McMurphy represents the exact opposite of Nurse Ratched: amplified maculation. As the patients, sat in the game room playing blackjack, despite McMurphy's early brags of his superiority at gambling, whenever playing against someone else he "Backed down a hand or two" (80). Eventually, "He let them win "(81).McMurphy represents something of an ideal and at the time stereotypical man: especially in comparison to the more effeminate patients. McMurphy let them win for them to feel validated and more powerful by beating a man like McMurphy.After the game, and medicine dispensation McMurphy asks Bromden "You want your sourball, Chief?" (83). McMurphy's attempt to both form an interaction with Chief and Chief's rejection of the Nurse sponsored medication shows the effect of McMurphy already taking hold even on the more hesitant outliers. Their interaction later spawns a thought from McMurphy right before they fall asleep "Thought somebody told me you was deef" (84.)McMurphy's observance allows him to discover something bout Bromden that no one else in the hospital knows that he is not deaf. He will in the future use this to his advantage as a manipulation tactic and as a way to gain Bromden's trust. Nurse Ratched and McMurphy have contrasting different ways to gain and keep power, neither of which seems to remain in it for long though without the other busting in the way trying to gain control.
Nurse Ratched has complete control over everything that happens within the ward including time and uses this power to maintain her dictatorship. In the beginning, if chapter 6 Bromden describes how the Big Nurse can "Set the clock to whatever speed she likes," (76) which as a result "Everyone drove mad to keep up" (76).Ratched's strategy of controlling time results in making the patients grow "crazier". A lot of them are not mentally ill at least not severely so as they enter in but as they spend more time in the ward getting their senses dulled by the same walls every day, the constant suppression of desires by the Nurse and distorted time. When discussing what happens when Nurse Ratched eases up on the clock dial Bromden reports "I feel buried under a ton of sand" (77). The clock and Nurse Ratched's manipulation of time also span to physical consequences. Not only are the effects in Bromden's head but some manifestations give him a feeling of near-paralysis. Mental illnesses can often have physical manifestations and being put under situations of intense stress like in the environment created by Ratched. Her leadership triggers instability that triggers physical reactions in the patients. Many patients, Bromden included, feel as though "Time freezes in the fog" (78). The fog is the only place Bromden can go to escape the constant surveillance of Nurse Ratched, even though she can control the time, he uses this opportunity to take action- albeit not noticeably- and hides in the fog rather than be subject of her control. Nurse Ratched's ability to manipulate everything, including time emulates her superiority over everyone else in the ward.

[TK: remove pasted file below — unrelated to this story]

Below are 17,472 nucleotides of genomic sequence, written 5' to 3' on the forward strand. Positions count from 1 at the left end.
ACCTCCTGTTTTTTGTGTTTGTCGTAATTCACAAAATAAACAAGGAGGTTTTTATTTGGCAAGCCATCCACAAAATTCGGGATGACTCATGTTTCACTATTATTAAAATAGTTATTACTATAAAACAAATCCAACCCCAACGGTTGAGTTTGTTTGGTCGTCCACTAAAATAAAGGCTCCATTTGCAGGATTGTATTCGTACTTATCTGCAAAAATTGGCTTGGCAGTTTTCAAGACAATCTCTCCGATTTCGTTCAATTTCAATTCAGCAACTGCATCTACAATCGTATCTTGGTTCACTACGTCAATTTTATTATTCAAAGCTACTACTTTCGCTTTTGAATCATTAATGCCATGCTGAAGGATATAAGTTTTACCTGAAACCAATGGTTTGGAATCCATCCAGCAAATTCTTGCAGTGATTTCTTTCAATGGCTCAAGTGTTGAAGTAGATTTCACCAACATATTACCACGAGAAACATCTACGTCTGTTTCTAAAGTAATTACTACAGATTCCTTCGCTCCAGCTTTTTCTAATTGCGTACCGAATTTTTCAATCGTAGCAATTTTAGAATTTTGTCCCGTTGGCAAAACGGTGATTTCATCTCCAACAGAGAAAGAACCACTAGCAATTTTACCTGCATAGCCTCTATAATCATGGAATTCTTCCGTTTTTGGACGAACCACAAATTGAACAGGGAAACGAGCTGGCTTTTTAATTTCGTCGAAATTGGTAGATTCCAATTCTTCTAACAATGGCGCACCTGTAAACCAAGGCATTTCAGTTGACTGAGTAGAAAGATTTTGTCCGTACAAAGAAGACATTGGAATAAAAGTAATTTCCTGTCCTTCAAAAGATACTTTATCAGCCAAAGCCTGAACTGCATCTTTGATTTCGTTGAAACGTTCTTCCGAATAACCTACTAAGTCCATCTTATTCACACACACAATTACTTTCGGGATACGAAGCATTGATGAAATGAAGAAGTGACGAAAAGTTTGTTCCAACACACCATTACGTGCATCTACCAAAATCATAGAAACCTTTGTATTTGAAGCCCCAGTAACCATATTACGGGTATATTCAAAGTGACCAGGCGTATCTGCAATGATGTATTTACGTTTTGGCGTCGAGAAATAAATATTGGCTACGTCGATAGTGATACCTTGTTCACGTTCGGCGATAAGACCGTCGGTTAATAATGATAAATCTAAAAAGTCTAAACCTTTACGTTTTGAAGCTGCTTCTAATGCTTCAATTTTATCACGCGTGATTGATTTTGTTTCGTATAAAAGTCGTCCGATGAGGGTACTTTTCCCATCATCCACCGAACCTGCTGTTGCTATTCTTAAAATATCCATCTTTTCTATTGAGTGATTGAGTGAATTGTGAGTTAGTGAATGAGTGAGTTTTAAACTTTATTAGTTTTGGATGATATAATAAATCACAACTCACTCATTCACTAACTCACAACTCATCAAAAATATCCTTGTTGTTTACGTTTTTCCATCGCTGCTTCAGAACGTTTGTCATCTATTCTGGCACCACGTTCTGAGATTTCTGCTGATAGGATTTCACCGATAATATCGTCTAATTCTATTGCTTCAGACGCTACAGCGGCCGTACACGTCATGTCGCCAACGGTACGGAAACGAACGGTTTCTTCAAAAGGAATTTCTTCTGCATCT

The moment McMurphy arrives within the hospital things begin to noticeably change while Bromden admits, "Time doesn't mean anything," he acknowledges that "Haven't fogged the place full...since McMurphy," and that even though McMurphy has been causing trouble there has not been any fog used on the patients the entire day (78). McMurphy's view of the fog is the opposite of Bromdens'. While Bromden views it as safe and secure, McMurphy treats it as more of a threat. While neither man likes Nurse Ratched's control, they have differing ideas on how it should be handled. McMurphy desperately tries to drag people out of the fog, starting small with games, and later on in the books expanding that to group excursions, protests, and prostitution. Meanwhile, Bromden at the start is satisfied with being a wallflower, just observing and hiding because as long as he has access to the fog, he does not need to fear reality. This idea appears again later in chapter 7 when Bromden thinks "I hope he knows enough to hide in the fog" (89.)Bromden throughout the books sees the fog as a place to seek solace, he is dependant on the fact that it is there to hide in whenever he becomes fearful so he can ignore reality. Since Murphy has not been at the ward for long, Bromden worries that as McMurphy is bold and somewhat careless he will not see the fog as a blessing but as a challenge, he needs to overcome.